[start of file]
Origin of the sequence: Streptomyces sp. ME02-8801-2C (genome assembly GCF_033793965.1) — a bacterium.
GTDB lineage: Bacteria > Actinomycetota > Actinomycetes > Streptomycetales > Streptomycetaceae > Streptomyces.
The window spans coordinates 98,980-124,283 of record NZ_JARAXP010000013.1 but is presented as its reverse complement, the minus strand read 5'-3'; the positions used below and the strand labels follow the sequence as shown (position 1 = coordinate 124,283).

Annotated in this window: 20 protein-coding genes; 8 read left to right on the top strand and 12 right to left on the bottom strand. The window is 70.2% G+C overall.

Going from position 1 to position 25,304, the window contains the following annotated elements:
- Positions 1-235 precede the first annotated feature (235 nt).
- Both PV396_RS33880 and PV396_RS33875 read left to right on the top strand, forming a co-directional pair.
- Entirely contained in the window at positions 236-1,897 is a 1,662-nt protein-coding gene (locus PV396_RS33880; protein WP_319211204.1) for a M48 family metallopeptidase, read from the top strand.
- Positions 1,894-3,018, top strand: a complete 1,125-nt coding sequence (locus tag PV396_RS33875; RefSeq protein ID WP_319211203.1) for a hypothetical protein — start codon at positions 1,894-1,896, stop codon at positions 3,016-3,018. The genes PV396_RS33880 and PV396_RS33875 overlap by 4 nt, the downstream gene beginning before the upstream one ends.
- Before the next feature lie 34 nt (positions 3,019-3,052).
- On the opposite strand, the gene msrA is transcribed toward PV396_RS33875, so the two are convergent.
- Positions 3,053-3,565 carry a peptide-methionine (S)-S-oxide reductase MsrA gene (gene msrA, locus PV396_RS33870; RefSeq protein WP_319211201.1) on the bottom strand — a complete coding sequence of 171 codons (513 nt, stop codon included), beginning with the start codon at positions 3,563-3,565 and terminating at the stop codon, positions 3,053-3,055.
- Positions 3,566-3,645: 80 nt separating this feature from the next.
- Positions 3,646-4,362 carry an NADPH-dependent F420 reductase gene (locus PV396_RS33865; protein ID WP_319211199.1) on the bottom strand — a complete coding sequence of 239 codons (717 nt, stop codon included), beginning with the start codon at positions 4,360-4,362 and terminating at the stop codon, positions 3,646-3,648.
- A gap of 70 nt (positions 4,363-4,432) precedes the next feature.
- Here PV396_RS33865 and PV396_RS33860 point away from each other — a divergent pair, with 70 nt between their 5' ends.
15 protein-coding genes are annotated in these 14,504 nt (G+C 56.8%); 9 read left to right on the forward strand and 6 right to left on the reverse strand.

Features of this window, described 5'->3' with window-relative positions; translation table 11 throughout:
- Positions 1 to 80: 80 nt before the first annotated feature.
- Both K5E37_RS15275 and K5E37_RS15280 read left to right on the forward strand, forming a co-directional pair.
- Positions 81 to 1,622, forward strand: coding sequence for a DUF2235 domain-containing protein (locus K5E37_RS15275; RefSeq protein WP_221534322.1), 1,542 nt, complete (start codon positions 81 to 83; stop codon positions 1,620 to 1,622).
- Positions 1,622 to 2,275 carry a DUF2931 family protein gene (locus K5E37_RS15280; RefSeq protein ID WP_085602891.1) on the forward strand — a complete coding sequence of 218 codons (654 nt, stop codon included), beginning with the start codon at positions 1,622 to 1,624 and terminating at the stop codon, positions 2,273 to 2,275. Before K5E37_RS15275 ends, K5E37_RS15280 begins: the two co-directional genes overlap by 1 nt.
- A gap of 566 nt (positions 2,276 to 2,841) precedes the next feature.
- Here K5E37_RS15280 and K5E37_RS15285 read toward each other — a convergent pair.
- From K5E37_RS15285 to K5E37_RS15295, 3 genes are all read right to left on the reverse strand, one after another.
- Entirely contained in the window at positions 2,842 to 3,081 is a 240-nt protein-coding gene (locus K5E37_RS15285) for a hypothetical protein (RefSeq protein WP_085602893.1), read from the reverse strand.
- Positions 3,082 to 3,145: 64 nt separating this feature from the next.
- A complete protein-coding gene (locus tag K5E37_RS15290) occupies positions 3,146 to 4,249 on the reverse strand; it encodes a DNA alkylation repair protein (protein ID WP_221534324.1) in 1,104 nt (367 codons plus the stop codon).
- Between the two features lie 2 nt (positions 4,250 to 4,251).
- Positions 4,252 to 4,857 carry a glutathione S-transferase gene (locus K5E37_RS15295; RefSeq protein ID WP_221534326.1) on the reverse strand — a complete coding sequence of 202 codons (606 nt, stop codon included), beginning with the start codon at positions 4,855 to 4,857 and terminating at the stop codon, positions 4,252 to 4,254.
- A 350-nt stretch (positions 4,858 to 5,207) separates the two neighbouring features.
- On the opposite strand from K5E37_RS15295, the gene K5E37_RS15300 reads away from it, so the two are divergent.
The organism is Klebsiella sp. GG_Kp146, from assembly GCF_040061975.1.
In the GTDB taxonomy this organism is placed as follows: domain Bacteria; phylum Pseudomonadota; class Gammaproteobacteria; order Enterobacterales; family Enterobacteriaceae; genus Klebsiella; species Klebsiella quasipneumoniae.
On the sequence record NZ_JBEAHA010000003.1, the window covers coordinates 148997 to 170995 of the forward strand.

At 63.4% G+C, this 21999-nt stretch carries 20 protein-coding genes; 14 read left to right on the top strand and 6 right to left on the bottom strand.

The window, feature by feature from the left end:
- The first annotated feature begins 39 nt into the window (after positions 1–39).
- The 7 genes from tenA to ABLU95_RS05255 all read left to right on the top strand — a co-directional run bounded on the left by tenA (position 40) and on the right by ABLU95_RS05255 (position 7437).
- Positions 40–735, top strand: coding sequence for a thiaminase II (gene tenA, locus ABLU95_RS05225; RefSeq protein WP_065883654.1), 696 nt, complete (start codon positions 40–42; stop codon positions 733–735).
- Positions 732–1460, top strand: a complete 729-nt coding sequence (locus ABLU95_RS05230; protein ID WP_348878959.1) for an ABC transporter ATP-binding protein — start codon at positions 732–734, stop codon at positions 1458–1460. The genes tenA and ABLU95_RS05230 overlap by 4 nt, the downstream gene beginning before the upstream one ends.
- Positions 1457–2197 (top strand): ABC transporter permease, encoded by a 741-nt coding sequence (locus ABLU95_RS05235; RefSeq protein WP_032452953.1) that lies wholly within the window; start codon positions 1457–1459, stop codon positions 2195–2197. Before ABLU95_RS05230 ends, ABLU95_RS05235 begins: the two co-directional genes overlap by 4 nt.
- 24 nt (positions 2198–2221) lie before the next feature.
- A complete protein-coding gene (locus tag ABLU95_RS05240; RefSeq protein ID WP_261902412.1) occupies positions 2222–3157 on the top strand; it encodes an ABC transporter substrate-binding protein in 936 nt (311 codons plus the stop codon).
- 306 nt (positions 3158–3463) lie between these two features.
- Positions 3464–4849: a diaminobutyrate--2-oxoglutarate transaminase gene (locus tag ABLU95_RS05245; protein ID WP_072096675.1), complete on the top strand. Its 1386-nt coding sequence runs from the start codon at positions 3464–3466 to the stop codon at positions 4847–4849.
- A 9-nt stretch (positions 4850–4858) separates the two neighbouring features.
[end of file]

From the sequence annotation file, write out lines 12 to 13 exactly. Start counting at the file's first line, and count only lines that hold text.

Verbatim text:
- Positions 3,053-3,565 carry a peptide-methionine (S)-S-oxide reductase MsrA gene (gene msrA, locus PV396_RS33870; RefSeq protein WP_319211201.1) on the bottom strand — a complete coding sequence of 171 codons (513 nt, stop codon included), beginning with the start codon at positions 3,563-3,565 and terminating at the stop codon, positions 3,053-3,055.
- Positions 3,566-3,645: 80 nt separating this feature from the next.